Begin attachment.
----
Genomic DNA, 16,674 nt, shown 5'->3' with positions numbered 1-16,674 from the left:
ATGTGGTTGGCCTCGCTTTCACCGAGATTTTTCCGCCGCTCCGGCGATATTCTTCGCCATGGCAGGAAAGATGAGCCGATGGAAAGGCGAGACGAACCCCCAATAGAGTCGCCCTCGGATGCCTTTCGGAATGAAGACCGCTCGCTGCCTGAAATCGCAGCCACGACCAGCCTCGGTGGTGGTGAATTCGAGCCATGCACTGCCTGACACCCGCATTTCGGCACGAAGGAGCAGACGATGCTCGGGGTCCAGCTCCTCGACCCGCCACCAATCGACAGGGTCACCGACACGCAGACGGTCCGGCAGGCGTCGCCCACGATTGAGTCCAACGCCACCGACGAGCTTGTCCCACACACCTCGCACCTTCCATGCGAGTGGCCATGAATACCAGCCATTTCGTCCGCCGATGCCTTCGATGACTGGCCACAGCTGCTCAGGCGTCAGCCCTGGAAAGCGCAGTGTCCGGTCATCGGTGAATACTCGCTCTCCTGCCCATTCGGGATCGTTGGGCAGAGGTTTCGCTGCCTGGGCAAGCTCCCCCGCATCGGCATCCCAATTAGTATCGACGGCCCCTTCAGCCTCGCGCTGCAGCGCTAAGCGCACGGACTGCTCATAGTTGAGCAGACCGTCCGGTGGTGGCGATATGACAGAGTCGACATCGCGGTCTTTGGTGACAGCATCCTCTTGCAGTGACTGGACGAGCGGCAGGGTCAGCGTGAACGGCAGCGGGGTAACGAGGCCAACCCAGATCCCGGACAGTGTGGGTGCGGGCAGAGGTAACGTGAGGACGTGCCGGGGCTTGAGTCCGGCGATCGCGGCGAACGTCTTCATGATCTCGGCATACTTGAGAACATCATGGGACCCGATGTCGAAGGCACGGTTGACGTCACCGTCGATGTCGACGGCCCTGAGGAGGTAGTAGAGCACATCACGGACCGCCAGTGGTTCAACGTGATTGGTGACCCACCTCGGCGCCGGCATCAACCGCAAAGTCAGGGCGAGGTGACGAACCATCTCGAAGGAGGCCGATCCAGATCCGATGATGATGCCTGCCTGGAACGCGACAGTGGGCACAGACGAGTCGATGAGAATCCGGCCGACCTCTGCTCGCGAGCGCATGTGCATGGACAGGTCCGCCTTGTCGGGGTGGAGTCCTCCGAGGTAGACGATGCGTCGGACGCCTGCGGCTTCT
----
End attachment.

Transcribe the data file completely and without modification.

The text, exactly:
Genomic DNA, 16,674 nt, shown 5'->3' with positions numbered 1-16,674 from the left:
ATGTGGTTGGCCTCGCTTTCACCGAGATTTTTCCGCCGCTCCGGCGATATTCTTCGCCATGGCAGGAAAGATGAGCCGATGGAAAGGCGAGACGAACCCCCAATAGAGTCGCCCTCGGATGCCTTTCGGAATGAAGACCGCTCGCTGCCTGAAATCGCAGCCACGACCAGCCTCGGTGGTGGTGAATTCGAGCCATGCACTGCCTGACACCCGCATTTCGGCACGAAGGAGCAGACGATGCTCGGGGTCCAGCTCCTCGACCCGCCACCAATCGACAGGGTCACCGACACGCAGACGGTCCGGCAGGCGTCGCCCACGATTGAGTCCAACGCCACCGACGAGCTTGTCCCACACACCTCGCACCTTCCATGCGAGTGGCCATGAATACCAGCCATTTCGTCCGCCGATGCCTTCGATGACTGGCCACAGCTGCTCAGGCGTCAGCCCTGGAAAGCGCAGTGTCCGGTCATCGGTGAATACTCGCTCTCCTGCCCATTCGGGATCGTTGGGCAGAGGTTTCGCTGCCTGGGCAAGCTCCCCCGCATCGGCATCCCAATTAGTATCGACGGCCCCTTCAGCCTCGCGCTGCAGCGCTAAGCGCACGGACTGCTCATAGTTGAGCAGACCGTCCGGTGGTGGCGATATGACAGAGTCGACATCGCGGTCTTTGGTGACAGCATCCTCTTGCAGTGACTGGACGAGCGGCAGGGTCAGCGTGAACGGCAGCGGGGTAACGAGGCCAACCCAGATCCCGGACAGTGTGGGTGCGGGCAGAGGTAACGTGAGGACGTGCCGGGGCTTGAGTCCGGCGATCGCGGCGAACGTCTTCATGATCTCGGCATACTTGAGAACATCATGGGACCCGATGTCGAAGGCACGGTTGACGTCACCGTCGATGTCGACGGCCCTGAGGAGGTAGTAGAGCACATCACGGACCGCCAGTGGTTCAACGTGATTGGTGACCCACCTCGGCGCCGGCATCAACCGCAAAGTCAGGGCGAGGTGACGAACCATCTCGAAGGAGGCCGATCCAGATCCGATGATGATGCCTGCCTGGAACGCGACAGTGGGCACAGACGAGTCGATGAGAATCCGGCCGACCTCTGCTCGCGAGCGCATGTGCATGGACAGGTCCGCCTTGTCGGGGTGGAGTCCTCCGAGGTAGACGATGCGTCGGACGCCTGCGGCTTCT